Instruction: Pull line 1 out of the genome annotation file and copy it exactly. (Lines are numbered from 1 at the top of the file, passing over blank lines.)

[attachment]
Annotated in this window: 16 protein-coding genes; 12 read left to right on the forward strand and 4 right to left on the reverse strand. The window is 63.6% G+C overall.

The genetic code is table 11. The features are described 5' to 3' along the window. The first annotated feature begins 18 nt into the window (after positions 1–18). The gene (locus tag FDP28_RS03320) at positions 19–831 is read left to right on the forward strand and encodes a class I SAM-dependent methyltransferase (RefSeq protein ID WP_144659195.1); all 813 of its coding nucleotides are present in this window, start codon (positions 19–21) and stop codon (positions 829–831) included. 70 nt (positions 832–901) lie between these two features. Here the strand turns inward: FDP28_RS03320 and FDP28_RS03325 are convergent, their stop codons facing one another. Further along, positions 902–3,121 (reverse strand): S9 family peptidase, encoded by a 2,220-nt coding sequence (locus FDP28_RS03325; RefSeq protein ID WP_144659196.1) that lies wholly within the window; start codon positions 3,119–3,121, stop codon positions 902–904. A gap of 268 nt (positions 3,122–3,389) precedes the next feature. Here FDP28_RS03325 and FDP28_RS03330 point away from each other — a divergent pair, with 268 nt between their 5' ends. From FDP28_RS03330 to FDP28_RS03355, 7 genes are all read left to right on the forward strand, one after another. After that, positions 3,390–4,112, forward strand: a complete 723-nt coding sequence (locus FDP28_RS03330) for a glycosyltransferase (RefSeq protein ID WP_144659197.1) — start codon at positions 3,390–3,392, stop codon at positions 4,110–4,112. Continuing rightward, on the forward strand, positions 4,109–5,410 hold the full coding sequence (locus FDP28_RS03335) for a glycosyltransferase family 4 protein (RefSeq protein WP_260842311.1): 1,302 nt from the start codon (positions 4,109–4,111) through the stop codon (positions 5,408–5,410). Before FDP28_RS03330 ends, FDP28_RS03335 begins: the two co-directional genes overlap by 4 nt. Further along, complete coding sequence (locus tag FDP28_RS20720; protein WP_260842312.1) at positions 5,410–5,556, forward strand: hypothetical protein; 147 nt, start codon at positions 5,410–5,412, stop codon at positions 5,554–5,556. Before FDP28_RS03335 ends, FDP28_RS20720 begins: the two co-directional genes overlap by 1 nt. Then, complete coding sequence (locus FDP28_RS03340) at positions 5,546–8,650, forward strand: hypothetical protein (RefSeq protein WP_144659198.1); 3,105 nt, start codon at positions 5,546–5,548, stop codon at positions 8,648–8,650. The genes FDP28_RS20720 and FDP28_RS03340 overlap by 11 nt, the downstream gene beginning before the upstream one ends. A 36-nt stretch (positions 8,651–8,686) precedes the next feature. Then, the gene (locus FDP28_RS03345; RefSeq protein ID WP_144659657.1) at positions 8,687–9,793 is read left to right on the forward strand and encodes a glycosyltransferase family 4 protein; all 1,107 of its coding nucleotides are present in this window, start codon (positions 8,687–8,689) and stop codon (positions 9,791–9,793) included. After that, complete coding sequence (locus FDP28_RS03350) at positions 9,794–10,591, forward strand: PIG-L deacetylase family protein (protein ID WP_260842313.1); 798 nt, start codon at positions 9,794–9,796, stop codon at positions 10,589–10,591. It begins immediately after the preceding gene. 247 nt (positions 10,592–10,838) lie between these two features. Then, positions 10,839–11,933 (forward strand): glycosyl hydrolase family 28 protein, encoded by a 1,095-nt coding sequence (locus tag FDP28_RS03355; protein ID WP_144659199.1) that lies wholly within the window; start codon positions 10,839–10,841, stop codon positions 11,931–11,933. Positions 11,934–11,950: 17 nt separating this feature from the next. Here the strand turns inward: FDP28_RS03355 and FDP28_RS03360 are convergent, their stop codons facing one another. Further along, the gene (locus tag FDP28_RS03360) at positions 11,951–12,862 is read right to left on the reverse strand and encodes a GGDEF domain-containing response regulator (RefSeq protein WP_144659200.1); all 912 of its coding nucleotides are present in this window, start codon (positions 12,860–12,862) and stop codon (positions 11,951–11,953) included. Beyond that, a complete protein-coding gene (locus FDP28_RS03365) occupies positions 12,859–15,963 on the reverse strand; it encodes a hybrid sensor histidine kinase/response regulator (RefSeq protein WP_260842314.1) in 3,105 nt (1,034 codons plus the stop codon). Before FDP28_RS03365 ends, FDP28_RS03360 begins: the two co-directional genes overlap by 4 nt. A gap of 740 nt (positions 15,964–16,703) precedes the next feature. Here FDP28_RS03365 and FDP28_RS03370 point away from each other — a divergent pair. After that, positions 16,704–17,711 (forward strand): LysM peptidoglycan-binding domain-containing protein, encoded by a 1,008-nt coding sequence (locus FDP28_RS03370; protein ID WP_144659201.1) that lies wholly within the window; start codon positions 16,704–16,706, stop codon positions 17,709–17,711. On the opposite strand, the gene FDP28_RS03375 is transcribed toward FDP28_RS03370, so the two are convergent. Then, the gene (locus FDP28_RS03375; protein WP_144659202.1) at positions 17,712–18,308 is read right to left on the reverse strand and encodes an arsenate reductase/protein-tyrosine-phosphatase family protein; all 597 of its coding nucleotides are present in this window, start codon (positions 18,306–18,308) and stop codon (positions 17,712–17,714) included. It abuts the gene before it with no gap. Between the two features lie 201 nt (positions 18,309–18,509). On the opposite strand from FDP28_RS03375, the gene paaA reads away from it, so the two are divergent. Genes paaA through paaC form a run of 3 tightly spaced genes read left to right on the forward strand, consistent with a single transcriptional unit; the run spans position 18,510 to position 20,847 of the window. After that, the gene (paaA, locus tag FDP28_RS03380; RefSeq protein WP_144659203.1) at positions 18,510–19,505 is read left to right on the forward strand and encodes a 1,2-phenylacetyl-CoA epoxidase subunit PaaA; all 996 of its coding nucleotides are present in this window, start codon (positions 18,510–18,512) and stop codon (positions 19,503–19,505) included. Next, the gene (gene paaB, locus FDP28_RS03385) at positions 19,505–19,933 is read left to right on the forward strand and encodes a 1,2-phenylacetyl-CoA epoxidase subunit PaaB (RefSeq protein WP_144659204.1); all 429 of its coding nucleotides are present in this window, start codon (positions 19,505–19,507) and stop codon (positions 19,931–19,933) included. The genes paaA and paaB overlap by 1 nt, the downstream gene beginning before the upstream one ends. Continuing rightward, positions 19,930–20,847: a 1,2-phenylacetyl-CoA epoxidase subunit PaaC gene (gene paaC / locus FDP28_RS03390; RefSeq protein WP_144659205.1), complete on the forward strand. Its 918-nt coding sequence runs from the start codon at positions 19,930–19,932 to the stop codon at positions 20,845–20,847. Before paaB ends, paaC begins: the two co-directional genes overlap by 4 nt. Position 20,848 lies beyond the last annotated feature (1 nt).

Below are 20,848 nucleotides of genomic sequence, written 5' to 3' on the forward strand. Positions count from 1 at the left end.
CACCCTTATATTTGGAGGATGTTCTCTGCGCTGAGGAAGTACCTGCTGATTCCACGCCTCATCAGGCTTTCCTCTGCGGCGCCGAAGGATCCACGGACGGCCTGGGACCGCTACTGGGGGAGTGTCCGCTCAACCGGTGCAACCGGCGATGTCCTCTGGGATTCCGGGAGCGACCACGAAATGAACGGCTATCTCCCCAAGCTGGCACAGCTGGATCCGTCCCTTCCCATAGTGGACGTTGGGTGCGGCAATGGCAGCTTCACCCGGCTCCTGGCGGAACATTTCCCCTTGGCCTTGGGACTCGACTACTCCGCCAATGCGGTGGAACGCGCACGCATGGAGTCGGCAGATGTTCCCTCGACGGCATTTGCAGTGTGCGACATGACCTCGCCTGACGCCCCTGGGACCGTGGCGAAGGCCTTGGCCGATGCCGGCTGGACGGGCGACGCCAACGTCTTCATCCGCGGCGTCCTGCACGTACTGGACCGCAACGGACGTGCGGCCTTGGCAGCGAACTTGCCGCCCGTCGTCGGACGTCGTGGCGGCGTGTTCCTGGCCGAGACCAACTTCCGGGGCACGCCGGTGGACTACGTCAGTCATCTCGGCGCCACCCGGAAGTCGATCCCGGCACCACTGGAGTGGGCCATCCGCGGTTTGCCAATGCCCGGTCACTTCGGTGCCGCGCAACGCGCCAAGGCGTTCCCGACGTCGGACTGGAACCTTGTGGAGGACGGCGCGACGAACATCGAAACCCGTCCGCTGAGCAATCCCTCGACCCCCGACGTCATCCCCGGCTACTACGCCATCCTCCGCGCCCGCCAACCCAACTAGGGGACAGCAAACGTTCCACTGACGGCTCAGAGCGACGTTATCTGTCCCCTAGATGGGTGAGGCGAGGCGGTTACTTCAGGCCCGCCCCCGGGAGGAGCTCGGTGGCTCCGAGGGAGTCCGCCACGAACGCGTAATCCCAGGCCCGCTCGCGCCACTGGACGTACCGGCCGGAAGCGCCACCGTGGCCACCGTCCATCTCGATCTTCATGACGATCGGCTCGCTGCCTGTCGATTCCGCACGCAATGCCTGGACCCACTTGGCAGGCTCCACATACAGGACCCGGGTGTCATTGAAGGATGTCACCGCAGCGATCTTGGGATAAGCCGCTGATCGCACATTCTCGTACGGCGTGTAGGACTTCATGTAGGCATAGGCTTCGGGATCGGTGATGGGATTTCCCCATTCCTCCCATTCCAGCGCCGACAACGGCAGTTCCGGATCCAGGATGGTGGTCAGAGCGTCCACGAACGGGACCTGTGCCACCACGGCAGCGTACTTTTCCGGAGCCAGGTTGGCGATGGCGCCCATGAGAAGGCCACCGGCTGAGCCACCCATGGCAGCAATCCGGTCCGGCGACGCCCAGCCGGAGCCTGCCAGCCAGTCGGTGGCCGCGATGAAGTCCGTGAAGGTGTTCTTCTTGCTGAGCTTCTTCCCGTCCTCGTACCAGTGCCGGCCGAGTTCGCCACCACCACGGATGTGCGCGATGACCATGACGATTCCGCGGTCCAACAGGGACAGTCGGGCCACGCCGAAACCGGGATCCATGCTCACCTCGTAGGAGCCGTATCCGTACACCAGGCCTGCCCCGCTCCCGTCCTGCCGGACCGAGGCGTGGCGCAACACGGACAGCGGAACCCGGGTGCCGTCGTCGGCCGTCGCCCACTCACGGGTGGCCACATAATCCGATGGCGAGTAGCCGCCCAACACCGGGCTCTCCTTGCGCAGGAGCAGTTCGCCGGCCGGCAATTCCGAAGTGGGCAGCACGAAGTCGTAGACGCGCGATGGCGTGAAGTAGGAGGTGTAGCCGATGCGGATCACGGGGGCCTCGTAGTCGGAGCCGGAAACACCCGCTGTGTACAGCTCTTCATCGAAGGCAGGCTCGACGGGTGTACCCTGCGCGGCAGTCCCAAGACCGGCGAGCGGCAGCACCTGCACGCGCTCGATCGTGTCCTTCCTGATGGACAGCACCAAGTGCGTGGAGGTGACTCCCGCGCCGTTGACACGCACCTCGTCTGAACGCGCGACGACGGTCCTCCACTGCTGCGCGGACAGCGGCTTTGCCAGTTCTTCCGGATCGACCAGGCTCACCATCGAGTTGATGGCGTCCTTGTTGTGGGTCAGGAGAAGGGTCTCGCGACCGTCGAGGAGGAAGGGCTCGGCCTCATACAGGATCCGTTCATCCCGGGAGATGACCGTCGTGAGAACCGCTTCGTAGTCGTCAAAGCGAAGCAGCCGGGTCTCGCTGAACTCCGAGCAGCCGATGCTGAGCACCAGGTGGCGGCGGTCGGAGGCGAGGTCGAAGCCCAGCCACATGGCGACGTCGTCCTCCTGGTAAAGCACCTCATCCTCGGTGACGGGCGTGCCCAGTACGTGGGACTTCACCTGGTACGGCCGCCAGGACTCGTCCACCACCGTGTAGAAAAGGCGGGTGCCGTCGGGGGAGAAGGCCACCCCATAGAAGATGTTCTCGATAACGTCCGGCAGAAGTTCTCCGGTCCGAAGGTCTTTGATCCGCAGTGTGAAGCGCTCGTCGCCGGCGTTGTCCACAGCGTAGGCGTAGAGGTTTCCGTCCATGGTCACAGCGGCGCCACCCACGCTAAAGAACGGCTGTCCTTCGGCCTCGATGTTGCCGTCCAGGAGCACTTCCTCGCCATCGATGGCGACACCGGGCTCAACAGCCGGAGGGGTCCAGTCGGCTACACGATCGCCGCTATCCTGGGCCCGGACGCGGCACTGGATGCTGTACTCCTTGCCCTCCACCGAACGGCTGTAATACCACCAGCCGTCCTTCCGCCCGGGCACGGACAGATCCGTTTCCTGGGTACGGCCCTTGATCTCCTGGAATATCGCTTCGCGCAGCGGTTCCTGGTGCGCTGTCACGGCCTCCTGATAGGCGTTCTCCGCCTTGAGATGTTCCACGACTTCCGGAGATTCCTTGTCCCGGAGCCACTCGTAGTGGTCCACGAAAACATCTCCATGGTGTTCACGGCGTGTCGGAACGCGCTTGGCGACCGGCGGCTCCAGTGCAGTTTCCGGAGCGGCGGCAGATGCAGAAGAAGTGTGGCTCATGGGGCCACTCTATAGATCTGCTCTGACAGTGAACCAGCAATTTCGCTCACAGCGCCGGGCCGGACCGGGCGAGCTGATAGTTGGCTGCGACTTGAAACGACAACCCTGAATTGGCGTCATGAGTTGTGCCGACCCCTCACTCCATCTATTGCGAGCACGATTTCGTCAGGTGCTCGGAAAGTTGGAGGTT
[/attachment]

Annotated in this window: 16 protein-coding genes; 12 read left to right on the forward strand and 4 right to left on the reverse strand. The window is 63.6% G+C overall.